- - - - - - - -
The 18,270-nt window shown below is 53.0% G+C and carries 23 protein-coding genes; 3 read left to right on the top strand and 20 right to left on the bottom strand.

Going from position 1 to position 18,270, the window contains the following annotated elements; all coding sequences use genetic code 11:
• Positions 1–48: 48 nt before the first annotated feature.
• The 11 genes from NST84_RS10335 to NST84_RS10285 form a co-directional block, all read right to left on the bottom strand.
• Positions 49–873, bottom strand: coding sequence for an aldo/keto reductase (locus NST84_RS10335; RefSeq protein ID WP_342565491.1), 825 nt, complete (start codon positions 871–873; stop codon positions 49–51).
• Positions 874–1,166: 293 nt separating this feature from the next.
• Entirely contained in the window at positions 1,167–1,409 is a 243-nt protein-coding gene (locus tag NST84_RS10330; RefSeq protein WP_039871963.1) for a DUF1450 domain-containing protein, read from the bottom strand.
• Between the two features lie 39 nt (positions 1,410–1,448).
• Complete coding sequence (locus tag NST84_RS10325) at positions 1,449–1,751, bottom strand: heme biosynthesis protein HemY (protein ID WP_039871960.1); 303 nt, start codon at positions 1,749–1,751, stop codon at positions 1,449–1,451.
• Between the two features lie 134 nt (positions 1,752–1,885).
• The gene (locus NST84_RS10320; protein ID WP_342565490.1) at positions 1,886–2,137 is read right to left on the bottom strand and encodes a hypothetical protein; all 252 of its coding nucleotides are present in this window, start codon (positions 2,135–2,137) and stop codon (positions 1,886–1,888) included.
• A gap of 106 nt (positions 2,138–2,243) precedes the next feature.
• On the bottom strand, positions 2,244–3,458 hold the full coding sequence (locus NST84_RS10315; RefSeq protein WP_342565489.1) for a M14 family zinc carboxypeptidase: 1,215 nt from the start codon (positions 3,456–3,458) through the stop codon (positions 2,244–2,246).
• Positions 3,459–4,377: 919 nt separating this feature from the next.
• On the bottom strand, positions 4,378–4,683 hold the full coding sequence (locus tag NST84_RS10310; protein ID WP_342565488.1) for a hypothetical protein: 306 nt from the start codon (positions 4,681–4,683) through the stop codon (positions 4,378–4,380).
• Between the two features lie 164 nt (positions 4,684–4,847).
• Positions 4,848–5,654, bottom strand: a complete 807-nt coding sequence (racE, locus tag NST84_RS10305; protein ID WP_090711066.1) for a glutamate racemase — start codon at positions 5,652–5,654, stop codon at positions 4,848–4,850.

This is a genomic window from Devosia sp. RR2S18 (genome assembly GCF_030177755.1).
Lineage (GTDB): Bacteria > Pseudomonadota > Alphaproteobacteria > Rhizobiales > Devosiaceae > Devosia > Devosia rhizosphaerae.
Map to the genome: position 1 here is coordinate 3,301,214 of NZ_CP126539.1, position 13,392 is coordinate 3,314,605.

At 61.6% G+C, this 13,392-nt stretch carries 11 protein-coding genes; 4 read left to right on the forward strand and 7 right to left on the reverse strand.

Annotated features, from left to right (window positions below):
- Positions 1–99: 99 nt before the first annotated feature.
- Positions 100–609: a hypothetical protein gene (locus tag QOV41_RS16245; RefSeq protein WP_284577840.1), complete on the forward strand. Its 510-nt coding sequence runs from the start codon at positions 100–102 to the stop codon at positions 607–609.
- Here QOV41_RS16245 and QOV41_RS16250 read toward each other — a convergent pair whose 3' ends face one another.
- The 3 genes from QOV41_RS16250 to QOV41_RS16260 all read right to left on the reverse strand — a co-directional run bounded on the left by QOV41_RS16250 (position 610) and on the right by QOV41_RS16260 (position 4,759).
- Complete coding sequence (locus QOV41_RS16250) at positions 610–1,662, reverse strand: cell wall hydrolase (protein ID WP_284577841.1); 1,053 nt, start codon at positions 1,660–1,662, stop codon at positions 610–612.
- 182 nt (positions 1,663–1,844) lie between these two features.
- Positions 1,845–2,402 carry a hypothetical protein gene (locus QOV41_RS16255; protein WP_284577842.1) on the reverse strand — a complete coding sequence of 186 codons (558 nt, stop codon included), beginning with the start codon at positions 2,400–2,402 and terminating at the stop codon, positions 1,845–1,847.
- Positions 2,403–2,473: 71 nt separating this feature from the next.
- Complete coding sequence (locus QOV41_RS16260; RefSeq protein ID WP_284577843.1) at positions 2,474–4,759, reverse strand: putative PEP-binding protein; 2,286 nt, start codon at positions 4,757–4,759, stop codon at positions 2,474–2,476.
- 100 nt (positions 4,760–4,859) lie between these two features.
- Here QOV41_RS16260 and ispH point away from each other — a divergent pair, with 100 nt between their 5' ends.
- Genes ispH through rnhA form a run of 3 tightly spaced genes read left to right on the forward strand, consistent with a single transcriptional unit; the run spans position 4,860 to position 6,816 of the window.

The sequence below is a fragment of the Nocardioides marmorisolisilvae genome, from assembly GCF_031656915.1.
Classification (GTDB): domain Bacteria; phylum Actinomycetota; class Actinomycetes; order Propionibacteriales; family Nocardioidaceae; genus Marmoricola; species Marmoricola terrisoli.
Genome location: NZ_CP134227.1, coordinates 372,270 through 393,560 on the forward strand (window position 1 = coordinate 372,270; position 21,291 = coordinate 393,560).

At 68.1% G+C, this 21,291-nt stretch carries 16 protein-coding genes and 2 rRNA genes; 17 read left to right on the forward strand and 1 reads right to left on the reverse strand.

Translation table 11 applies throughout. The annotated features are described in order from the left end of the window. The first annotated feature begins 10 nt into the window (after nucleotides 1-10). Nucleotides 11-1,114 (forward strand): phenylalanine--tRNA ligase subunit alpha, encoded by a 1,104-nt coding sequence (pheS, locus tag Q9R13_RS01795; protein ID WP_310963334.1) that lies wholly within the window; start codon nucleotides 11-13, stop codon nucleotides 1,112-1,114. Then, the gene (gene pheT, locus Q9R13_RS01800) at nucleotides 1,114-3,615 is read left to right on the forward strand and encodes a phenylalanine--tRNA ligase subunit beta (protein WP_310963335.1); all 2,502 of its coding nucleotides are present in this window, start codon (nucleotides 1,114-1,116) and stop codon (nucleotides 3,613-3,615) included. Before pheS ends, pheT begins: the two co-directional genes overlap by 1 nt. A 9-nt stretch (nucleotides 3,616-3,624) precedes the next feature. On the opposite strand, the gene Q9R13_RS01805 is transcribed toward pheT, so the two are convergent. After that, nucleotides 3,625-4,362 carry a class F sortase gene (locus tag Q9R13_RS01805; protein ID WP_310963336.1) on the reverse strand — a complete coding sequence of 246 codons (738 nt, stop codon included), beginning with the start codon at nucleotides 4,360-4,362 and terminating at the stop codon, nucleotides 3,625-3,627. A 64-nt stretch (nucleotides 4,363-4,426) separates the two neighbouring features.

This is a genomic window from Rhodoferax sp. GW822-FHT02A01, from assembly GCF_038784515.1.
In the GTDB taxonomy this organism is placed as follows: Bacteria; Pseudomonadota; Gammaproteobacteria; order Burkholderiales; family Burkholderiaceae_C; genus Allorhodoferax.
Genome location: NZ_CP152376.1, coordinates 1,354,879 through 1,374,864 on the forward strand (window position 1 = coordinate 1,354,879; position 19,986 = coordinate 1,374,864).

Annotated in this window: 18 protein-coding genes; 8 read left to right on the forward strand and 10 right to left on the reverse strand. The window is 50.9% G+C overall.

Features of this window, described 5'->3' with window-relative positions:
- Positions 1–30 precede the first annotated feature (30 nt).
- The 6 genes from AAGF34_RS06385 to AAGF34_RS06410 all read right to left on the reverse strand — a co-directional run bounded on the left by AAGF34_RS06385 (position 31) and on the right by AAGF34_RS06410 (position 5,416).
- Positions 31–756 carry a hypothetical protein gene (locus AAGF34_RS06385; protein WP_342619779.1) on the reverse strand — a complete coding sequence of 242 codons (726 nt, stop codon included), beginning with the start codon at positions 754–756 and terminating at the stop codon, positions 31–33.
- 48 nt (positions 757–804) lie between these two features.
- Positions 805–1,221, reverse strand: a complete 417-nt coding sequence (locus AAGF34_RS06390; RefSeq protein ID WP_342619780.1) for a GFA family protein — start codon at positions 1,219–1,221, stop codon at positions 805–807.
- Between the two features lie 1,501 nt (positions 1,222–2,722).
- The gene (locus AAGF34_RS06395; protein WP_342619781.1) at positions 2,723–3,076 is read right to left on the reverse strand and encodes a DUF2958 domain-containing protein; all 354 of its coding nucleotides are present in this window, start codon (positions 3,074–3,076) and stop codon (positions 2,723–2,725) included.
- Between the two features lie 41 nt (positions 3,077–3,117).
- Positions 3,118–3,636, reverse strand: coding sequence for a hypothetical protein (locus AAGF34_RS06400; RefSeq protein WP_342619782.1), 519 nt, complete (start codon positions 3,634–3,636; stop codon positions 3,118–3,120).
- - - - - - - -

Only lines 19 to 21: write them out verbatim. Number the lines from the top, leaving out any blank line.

Lineage (GTDB): Bacteria > Pseudomonadota > Alphaproteobacteria > Rhizobiales > Devosiaceae > Devosia > Devosia rhizosphaerae.
Map to the genome: position 1 here is coordinate 3,301,214 of NZ_CP126539.1, position 13,392 is coordinate 3,314,605.

At 61.6% G+C, this 13,392-nt stretch carries 11 protein-coding genes; 4 read left to right on the forward strand and 7 right to left on the reverse strand.